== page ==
A conventional technique used by many persons with diabetes for monitoring their blood glucose level includes the periodic drawing of blood, the application of that blood to a test strip, and the determination of the blood glucose level using calorimetric, electrochemical, or photometric detection. This technique does not permit continuous or automatic monitoring of glucose levels in the body, but typically must be performed manually on a periodic basis. Unfortunately, the consistency with which the level of glucose is checked varies widely among individuals. Many persons with diabetes find the periodic testing inconvenient, and they sometimes forget to test their glucose level or do not have time for a proper test. In addition, some individuals wish to avoid the pain associated with the test. Unmonitored glucose may result in hyperglycemic or hypoglycemic episodes. An implanted sensor that monitors the individual's analyte levels would enable individuals to monitor their glucose, or other analyte levels, more easily.

Some known devices perform in situ monitoring of analytes (e.g., glucose) in the blood stream or interstitial fluid of various tissues. A number of these devices use sensors that are inserted into a blood vessel or under the skin of a patient. Communicating and/or retrieving data from such known and/or proposed devices, however, can be challenging. For example, an implanted sensor may be able to communicate with a detector or receiver using radio frequency (RF) transmissions. Such a sensor, however, may require electronics, batteries, antennae, and/or other communication hardware which may increase the bulk of the implanted sensor, may require frequent inconvenient recharging, and/or may decrease the longevity or reliability of the implant.

A need therefore exists for apparatus and methods for detecting optical signals from an implanted sensor, such that a fluorescent sensor can be used. A fluorescent sensor may not require electric charging and/or transmission electronics. Such implanted sensors, however, may be difficult to read or to monitor optically because of low levels of florescence in the presence of high scatter due to dynamic changes in skin conditions (e.g., blood level and hydration). The skin is highly scattering, and the scattering may dominate the optical propagation. Scatter is caused by index of refraction changes in the tissue, and the main components of scatter in the skin are due to lipids, collagen, and other biological components. The main absorption is caused by blood, melanin, water, and other components.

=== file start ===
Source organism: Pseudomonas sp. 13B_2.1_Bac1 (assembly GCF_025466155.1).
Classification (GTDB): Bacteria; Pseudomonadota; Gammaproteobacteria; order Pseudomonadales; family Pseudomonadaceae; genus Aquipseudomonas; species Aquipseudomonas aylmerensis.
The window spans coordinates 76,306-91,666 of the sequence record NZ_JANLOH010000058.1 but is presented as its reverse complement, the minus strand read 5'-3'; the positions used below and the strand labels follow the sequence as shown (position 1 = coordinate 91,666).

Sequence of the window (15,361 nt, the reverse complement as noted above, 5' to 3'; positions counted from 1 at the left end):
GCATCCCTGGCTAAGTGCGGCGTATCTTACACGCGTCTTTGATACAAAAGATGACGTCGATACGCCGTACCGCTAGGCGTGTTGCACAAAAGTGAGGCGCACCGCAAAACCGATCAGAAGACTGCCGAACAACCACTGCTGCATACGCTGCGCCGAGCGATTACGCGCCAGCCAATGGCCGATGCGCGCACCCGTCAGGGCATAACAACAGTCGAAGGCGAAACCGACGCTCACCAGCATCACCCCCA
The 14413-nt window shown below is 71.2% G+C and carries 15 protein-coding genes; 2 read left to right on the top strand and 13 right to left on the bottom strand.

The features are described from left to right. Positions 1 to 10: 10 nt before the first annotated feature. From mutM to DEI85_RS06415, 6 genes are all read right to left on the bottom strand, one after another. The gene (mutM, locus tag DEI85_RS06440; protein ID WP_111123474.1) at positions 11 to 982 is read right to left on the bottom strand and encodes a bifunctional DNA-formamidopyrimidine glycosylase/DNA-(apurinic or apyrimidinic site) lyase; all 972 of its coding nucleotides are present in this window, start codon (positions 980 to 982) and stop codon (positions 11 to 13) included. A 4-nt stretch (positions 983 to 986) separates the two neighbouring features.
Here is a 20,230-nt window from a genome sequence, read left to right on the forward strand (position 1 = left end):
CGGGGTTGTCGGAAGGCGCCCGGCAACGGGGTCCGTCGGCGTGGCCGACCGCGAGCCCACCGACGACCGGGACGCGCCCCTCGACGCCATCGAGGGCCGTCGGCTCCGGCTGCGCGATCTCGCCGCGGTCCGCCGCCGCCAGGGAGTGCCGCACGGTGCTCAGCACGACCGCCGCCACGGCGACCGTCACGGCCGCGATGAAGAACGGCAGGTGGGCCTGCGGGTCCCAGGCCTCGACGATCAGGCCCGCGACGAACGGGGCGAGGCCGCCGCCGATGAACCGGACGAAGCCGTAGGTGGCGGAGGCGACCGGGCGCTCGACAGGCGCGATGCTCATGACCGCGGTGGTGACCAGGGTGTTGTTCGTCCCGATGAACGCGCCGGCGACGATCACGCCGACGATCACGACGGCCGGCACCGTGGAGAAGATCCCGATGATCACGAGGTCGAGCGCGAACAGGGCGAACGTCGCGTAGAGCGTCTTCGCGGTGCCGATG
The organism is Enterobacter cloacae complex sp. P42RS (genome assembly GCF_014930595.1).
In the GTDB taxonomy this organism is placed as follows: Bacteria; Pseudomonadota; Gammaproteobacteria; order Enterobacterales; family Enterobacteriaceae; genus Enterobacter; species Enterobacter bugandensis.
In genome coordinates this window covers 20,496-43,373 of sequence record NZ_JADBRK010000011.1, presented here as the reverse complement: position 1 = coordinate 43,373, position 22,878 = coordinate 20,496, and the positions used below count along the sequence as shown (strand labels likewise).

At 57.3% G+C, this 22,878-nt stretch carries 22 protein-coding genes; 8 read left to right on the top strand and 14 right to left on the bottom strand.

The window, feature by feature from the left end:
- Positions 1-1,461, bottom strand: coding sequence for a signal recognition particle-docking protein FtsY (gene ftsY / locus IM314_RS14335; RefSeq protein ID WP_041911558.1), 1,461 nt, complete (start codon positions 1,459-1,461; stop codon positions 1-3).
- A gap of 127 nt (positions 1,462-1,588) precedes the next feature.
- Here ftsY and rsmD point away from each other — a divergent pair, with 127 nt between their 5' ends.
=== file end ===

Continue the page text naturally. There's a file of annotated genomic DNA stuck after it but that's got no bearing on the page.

Devices and apparatus described herein are suitable for providing accurate and consistent measurement of an analyte by monitoring an implantable sensor in such low-signal, high-scattering environments.

SUMMARY

Some embodiments described herein relate to an apparatus including a light source configured to transmit an excitation optical signal to an implanted sensor and a detector configured to detect an analyte-dependent optical signal emitted from an implanted sensor. The apparatus can include a lens configured to focus at least a portion of the analyte-dependent optical signal onto the detector.

Some embodiments described herein relate to an array of lenses. Each lens from the array of lenses can be configured to transmit an analyte-dependent optical signal from an implanted sensor to a detector. A plurality of light-blocking elements can be disposed within a substrate of the array of lenses. Each light blocking element from the array of light-blocking elements can be configured to prevent or inhibit a photon having an angle of incidence greater than a predetermined angle of incidence from passing through the substrate.

Some embodiments described herein relate to an apparatus including a detector configured to detect an analyte-dependent optical signal from an implanted sensor. A lens can be configured to focus at least a portion of the analyte-dependent optical signal onto the detector. A filter can be configured to attenuate light having wavelengths shorter than the analyte-dependent optical signal.

Some embodiments described herein relate to an implant capable of emitting, in response to excitation light in at least one excitation wavelength range, at least one analyte-dependent optical signal in at least one emission wavelength range. A device including at least one light source can be arranged to transmit the excitation light through tissue surrounding the implant. The device can include at least one detector arranged to detect light emitted from implanted sensor and transmitted through the tissue in the emission wavelength range. The device can also include an array of lenses arranged with an array of apertures to restrict transmission of off-axis light to the detector. The arrays of lenses and the array of apertures can be positioned with respect to the detector to restrict the light emitted from the tissue that travels to the detector based on the incidence angle of the emitted light. At least one layer of light control film can be arranged with the lens and aperture arrays to restrict the light emitted from the tissue that travels to the detector based on the incidence angle of the emitted light relative to the film. The device can further include at least one filter positioned to restrict transmission of light to the detector to wavelengths substantially within the emission wavelength range.